“Just watch your eyes,” the sculptor Hugh Hayden warned as he circumnavigated the wooden school desk he had made from cedar logs, their branches still attached. The limbs erupted from the seat and desktop, in all directions — strange, unruly, alive.
Hayden, 38, was in the last stages of production at Showman Fabricators in Bayonne, N.J., completing his most ambitious project to date. “Brier Patch,” an art installation opening Jan. 18 in New York’s Madison Square Park, assembles 100 newly minted school desks into outdoor “classrooms” across four lawns. The largest grouping morphs ground up from an orderly grid of right-angled chairs into a wild tangle of potential eye-scratching branches intersecting midair.
“He’s simultaneously questioning opportunity and inequity in the American education system,” Brooke Kamin Rapaport, deputy director and chief curator at the Madison Square Park Conservancy, said, offering an interpretation of the “brier patch,” a reference to the fictional Br’er Rabbit stories as well as to a thorny crop of plants. The show opens amid a storm of debates roiling classrooms over curriculum changes addressing systemic racism and whether to remain open amid the Omicron surge.
Hayden, who is from Dallas, studied architecture at Cornell and worked for a decade in that field before receiving his M.F.A. from Columbia in 2018 and moving on to a full-time career as a sculptor. Working mostly in wood by hand, he reconstructs vernacular objects in the American landscape — a picnic table, an Adirondack chair, a suburban fence, a school desk — subverting their utility and meaning by giving them human qualities.
“The objects themselves are in transition between a cultural object and a natural object,” the artist Mark Dion, a professor and mentor to Hayden at Columbia, said of these startling hybrid forms. “He harkens back to the best of the Surrealists like Man Ray and Meret Oppenheim, where the objects are really unsettling. They oscillate in this very uncanny world. It’s a chair and it’s not a chair.”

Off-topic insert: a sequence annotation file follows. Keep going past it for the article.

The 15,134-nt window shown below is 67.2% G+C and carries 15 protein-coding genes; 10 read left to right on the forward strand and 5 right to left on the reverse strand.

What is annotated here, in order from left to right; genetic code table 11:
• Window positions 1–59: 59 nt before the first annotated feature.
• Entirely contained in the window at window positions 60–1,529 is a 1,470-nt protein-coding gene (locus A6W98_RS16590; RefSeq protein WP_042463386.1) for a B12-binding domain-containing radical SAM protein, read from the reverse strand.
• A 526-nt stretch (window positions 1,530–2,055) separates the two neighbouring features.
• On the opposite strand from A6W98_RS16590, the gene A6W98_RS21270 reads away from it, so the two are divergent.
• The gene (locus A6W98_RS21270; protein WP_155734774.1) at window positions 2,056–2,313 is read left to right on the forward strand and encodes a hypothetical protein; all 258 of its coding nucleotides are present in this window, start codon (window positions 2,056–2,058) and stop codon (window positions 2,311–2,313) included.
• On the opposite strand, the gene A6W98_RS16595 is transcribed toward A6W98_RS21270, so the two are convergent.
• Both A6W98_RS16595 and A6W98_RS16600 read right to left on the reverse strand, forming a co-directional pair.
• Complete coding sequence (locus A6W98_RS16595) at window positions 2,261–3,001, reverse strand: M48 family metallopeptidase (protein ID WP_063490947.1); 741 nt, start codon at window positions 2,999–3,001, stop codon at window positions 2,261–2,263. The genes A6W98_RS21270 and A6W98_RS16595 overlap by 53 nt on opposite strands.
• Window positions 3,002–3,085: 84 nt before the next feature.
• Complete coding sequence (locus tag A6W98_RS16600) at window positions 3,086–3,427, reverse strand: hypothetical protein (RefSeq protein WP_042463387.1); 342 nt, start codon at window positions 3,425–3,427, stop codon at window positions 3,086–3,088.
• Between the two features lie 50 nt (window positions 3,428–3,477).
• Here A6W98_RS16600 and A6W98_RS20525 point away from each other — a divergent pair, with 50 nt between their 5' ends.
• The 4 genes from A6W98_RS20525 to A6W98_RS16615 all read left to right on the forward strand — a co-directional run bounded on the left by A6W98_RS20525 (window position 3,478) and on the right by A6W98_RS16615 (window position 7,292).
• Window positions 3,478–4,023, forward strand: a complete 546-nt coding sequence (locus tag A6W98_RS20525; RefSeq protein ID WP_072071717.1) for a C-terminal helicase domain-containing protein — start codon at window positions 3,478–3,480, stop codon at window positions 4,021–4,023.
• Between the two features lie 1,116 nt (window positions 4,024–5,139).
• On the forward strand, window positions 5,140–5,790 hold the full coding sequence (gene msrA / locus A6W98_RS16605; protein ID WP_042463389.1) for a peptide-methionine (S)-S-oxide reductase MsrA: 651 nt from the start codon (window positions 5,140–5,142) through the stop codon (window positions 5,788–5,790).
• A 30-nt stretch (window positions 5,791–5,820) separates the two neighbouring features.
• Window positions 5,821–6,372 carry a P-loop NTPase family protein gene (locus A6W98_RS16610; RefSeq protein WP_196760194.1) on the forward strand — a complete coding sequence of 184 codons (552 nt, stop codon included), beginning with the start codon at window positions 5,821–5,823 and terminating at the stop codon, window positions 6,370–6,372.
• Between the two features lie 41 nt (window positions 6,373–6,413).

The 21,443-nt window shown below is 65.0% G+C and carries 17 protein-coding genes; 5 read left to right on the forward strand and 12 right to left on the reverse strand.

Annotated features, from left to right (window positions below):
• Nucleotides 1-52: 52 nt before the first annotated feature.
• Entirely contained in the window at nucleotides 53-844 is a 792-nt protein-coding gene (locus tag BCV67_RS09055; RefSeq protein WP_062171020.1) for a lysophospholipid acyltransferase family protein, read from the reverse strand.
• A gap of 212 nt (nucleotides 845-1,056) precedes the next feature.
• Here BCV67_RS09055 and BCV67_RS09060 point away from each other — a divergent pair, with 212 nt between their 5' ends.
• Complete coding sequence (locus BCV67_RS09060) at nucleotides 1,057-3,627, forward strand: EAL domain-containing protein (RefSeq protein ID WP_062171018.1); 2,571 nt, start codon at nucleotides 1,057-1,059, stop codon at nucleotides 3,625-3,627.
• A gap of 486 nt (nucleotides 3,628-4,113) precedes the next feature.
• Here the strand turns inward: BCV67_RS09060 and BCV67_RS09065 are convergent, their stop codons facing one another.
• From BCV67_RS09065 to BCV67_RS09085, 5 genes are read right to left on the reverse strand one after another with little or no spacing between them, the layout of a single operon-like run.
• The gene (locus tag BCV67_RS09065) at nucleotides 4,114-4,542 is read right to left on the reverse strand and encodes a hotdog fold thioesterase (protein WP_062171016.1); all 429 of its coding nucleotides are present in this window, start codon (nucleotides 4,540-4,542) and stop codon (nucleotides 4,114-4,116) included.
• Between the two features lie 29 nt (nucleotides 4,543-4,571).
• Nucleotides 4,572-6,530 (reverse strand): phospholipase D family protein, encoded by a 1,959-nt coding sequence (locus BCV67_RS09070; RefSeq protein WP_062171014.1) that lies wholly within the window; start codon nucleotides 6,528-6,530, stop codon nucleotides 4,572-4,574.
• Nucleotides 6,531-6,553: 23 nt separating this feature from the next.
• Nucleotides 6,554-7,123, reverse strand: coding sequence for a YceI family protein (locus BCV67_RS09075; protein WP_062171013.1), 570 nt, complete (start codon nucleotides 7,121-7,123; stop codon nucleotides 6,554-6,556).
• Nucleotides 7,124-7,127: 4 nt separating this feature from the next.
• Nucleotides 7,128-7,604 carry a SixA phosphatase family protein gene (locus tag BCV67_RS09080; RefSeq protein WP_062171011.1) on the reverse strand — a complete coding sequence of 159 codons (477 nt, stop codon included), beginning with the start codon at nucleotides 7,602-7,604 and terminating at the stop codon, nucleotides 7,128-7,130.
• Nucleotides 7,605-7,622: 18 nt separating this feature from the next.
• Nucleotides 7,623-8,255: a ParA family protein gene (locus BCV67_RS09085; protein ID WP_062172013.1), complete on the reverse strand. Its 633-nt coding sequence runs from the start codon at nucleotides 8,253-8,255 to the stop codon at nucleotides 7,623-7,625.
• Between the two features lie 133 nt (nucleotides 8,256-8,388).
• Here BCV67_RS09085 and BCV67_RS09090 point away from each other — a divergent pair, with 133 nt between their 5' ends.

At Showman, Hayden demonstrated how his logs, salvaged from the Pine Barrens in New Jersey, are split and planed into usable planks that still preserve their long branches, defying standard lumber production. “My wood is like bone-in chicken, with the foot even — you’re still seeing this is a tree,” he said. The result looks almost magical yet “there’s no smoke and mirrors,” he noted, interested in shifting how people might think about an everyday piece of wood.
The following day, the artist, dressed in a camouflage hunting jacket and cap, led his visitor through a capacious new studio in Williamsburg, Brooklyn, his large Ibizan hound vying for attention. Hayden moved here in October from a smaller space in the South Bronx to help keep pace with his ballooning exhibition schedule, which in 2021 included solo gallery shows at Clearing in Brussels and Lisson in New York.
He wended his way around a tall mass of Bald Cypress tree parts sourced from a swamp in Louisiana. One of these boughs had badly scratched his cornea in November as …….